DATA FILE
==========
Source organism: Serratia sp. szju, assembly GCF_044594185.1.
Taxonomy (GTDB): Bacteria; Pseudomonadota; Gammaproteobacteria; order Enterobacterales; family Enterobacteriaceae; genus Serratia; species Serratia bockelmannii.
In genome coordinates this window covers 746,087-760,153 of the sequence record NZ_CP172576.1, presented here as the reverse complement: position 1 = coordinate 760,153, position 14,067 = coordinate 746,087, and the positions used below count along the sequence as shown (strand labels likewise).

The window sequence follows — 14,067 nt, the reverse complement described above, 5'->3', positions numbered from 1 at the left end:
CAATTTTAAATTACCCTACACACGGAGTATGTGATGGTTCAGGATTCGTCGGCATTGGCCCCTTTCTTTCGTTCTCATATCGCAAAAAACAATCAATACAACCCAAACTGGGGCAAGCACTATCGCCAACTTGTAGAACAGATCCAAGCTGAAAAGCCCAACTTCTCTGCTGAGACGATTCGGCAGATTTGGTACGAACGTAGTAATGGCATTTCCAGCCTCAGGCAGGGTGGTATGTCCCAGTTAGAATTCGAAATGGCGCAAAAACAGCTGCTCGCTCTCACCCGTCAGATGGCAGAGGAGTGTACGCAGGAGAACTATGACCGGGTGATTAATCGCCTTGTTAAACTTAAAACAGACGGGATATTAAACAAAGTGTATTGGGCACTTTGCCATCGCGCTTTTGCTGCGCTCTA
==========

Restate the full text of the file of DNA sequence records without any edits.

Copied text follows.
Source organism: Serratia sp. szju, assembly GCF_044594185.1.
Taxonomy (GTDB): Bacteria; Pseudomonadota; Gammaproteobacteria; order Enterobacterales; family Enterobacteriaceae; genus Serratia; species Serratia bockelmannii.
In genome coordinates this window covers 746,087-760,153 of the sequence record NZ_CP172576.1, presented here as the reverse complement: position 1 = coordinate 760,153, position 14,067 = coordinate 746,087, and the positions used below count along the sequence as shown (strand labels likewise).

The window sequence follows — 14,067 nt, the reverse complement described above, 5'->3', positions numbered from 1 at the left end:
CAATTTTAAATTACCCTACACACGGAGTATGTGATGGTTCAGGATTCGTCGGCATTGGCCCCTTTCTTTCGTTCTCATATCGCAAAAAACAATCAATACAACCCAAACTGGGGCAAGCACTATCGCCAACTTGTAGAACAGATCCAAGCTGAAAAGCCCAACTTCTCTGCTGAGACGATTCGGCAGATTTGGTACGAACGTAGTAATGGCATTTCCAGCCTCAGGCAGGGTGGTATGTCCCAGTTAGAATTCGAAATGGCGCAAAAACAGCTGCTCGCTCTCACCCGTCAGATGGCAGAGGAGTGTACGCAGGAGAACTATGACCGGGTGATTAATCGCCTTGTTAAACTTAAAACAGACGGGATATTAAACAAAGTGTATTGGGCACTTTGCCATCGCGCTTTTGCTGCGCTCTA